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The expat conundrum

Kashif Jan

12th Oct, 2021. 04:18 pm

What do Wasim Khan (former Chief Executive Officer, Pakistan Cricket Board), Tabish Gauhar (former Special Assistant to Prime Minister on Energy) and Tanya Aidrus (former Chief Digital Officer, Government of Pakistan) have in common? On the face of it, nothing except they have all been lured into the promise of doing something for Pakistan with the current regime of Imran Khan.

Yet, despite all the fanfare of the noblest of desires to give something back to their country of origin, their enthusiasm has been tampered or shall I say trampled with by the challenges of working in a hostile environment.

Alas, it wasn’t meant to be so difficult. Here was a Pakistani Prime Minister that shared the desire of overseas Pakistanis to make a difference. Imran Khan success over the years against all odds, be it on the sporting field, or the successful completion of cancer hospitals and Namal Institute proved that here is someone who gets the job done. So, it appeared a natural progression to partner with someone who understands what Pakistani expats can bring to the table.

However, what has transpired is constant sniping at someone’s elevation or deliberate misinformation campaign to undermine their role from the outset. Wasim Khan had seen a concerted campaign to question his credentials and family hounded through social and print media and even his commitment was questioned despite him leaving a promising role as CEO of Leicestershire County Cricket Club. The advent of a new chairman ensured he resigned a year prior to the completion of his 3-year contractual term.

Tabish Gauhar, the former CEO at K-Electic, who had worked on an international level as well, and it was expected that he would help Pakistan come to grips with the burgeoning circular debt crisis and made all the right noises from the time he became SAPM. However, the honeymoon period didn’t last long and there were reports within six months of starting his role that he found himself getting frustrated and there were reports that he had resigned over WhatsApp to the PM only to be told to carry on. But fast forward another six months and the bottlenecks and lack of coordination between different departments ensured that Tabish also couldn’t continue any longer and resigned within a year. His parting note is a reminder of how lofty ambitions and ideals are no match to the drudgery of daily work routine that Pakistanis coming from abroad must become accustomed with.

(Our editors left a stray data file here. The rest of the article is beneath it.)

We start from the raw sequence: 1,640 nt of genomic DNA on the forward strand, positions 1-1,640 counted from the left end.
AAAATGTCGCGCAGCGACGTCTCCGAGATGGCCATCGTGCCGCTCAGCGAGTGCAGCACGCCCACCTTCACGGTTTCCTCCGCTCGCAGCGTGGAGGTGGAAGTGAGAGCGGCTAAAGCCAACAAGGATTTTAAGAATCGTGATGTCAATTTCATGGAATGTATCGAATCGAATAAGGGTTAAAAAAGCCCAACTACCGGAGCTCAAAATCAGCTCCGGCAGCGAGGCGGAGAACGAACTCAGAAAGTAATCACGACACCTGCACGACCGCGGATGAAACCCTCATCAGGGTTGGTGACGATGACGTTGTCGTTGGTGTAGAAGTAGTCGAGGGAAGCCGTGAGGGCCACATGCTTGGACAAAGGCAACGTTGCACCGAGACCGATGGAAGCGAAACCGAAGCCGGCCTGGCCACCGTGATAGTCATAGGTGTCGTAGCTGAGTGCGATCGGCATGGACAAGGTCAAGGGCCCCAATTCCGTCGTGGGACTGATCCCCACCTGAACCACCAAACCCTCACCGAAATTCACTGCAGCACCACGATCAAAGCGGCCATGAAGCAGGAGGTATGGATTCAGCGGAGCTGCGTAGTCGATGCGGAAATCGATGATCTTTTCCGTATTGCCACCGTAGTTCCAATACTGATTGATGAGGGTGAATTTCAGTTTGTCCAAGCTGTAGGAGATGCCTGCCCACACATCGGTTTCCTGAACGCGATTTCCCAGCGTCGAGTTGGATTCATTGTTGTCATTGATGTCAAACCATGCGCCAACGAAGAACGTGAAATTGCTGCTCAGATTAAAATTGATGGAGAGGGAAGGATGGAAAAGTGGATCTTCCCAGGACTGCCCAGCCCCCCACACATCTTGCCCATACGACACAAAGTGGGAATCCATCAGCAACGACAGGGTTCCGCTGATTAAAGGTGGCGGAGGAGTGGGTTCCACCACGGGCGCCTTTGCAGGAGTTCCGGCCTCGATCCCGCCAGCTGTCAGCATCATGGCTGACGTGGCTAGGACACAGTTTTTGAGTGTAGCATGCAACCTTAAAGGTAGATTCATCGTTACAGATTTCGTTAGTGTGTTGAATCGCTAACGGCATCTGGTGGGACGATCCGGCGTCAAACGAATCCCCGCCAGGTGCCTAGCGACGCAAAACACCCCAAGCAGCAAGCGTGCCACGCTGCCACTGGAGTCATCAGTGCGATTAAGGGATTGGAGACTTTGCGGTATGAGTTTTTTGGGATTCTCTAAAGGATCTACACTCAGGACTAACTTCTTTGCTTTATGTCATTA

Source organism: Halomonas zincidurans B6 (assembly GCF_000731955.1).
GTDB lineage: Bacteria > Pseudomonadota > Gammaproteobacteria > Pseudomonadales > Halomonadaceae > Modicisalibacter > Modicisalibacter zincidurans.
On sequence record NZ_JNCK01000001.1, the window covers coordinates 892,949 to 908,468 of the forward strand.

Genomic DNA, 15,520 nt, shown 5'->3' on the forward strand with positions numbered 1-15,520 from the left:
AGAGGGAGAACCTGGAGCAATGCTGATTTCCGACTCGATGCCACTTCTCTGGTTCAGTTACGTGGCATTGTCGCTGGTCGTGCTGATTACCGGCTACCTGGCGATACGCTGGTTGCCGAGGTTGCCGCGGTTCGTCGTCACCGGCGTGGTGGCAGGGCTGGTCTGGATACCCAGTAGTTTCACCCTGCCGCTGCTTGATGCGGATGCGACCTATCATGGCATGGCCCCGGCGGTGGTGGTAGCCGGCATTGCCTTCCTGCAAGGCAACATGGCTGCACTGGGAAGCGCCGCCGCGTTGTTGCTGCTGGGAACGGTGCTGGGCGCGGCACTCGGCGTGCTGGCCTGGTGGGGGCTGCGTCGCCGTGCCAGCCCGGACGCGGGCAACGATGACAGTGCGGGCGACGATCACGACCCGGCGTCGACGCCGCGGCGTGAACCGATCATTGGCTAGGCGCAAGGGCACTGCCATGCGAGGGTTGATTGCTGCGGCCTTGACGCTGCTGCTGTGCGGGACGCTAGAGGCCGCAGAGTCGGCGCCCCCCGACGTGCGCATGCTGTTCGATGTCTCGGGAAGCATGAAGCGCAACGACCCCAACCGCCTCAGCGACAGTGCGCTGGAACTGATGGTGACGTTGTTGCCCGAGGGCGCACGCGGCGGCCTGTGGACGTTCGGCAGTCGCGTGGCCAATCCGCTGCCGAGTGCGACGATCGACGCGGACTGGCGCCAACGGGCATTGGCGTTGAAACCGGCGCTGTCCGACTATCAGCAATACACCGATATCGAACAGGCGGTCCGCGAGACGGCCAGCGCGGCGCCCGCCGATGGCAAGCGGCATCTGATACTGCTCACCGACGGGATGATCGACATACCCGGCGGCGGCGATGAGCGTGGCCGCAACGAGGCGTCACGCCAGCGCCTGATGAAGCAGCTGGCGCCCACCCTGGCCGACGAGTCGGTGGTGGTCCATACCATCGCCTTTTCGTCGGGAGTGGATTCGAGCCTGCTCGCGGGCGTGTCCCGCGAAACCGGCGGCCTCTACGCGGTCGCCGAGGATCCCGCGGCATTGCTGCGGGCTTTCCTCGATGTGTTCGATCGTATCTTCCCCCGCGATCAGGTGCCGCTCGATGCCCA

Finally, we have the rather ignominious exit of the celebrated Tania Aidrus which again shows how despite all the backing at the highest level and being feted by a PM as a poster child of reversal of brain drain, the Machiavellian nature of Pakistani political structure and power struggle put paid to any long-term benefit that could have been derived from a celebrated bright individual willing to make a difference.

It is imperative we try and decipher what is the root cause of these resignations and packing up of the proverbial bags. Is it simply a case of idealism meeting reality of working in a harsh terrain (and I don’t mean just the lack of essential services – the uninterrupted electricity and stable power supply, or the lack of water and dependency on tanker mafia, or the deplorable state of road network, at least in Karachi.)  Those challenges remain but I suspect the bigger issue is the work ethic or shall I say the lack of it in the professional working in the country.

Some are willing to grind their way on the greasy pole of politics as another expat Zulfi Bukhari, SAPM of overseas Pakistanis would allude to or Chaudry Sarwar but in the professional setup – the inability to execute the change for which these individuals were brought in the first place is the root cause of their disappointment.

Pakistan is experiencing significant economic challenges which have been further exacerbated by the turmoil in neighbouring Afghanistan and it could benefit from a stable environment where the best overseas talent could flourish and help in the rebuilding phase of the collapsing or non-existent institutions.

The circular debt currently stands at 2.3 trillion, and with capacity payments continuing to wreak further havoc on the finances, this is a problem that will only get progressively worse if certain measures are not taken to address the issue immediately. The over reliance on a consumption-led growth, as we appear to be experiencing again, will further deepen the Current Account Deficit and undo all the gains of the last 3 years. Reza Baqir, another expat now at the helm of Central Bank is now managing a delicate balancing act of ensuring a free-floating exchange rate which is leading to a steady erosion of rupee value (12.2%) in the last 3 months from a high of 152.50 to current level of 170.50. The Central Bank has resorted to raising interest rates to help curb the rising insatiable appetites of Pakistanis to import luxury items, although the problem is driven more by rising global commodity prices and the one-off costs of vaccine imports.

Pakistan needs to address the issues that are not allowing people from expatriate community to fully integrate and contribute to its progress as we can do with all the help that we can get and, who better than people invested in the Land of the Pure.

 

The writer is a treasury banker with over 20 years of banking experience.

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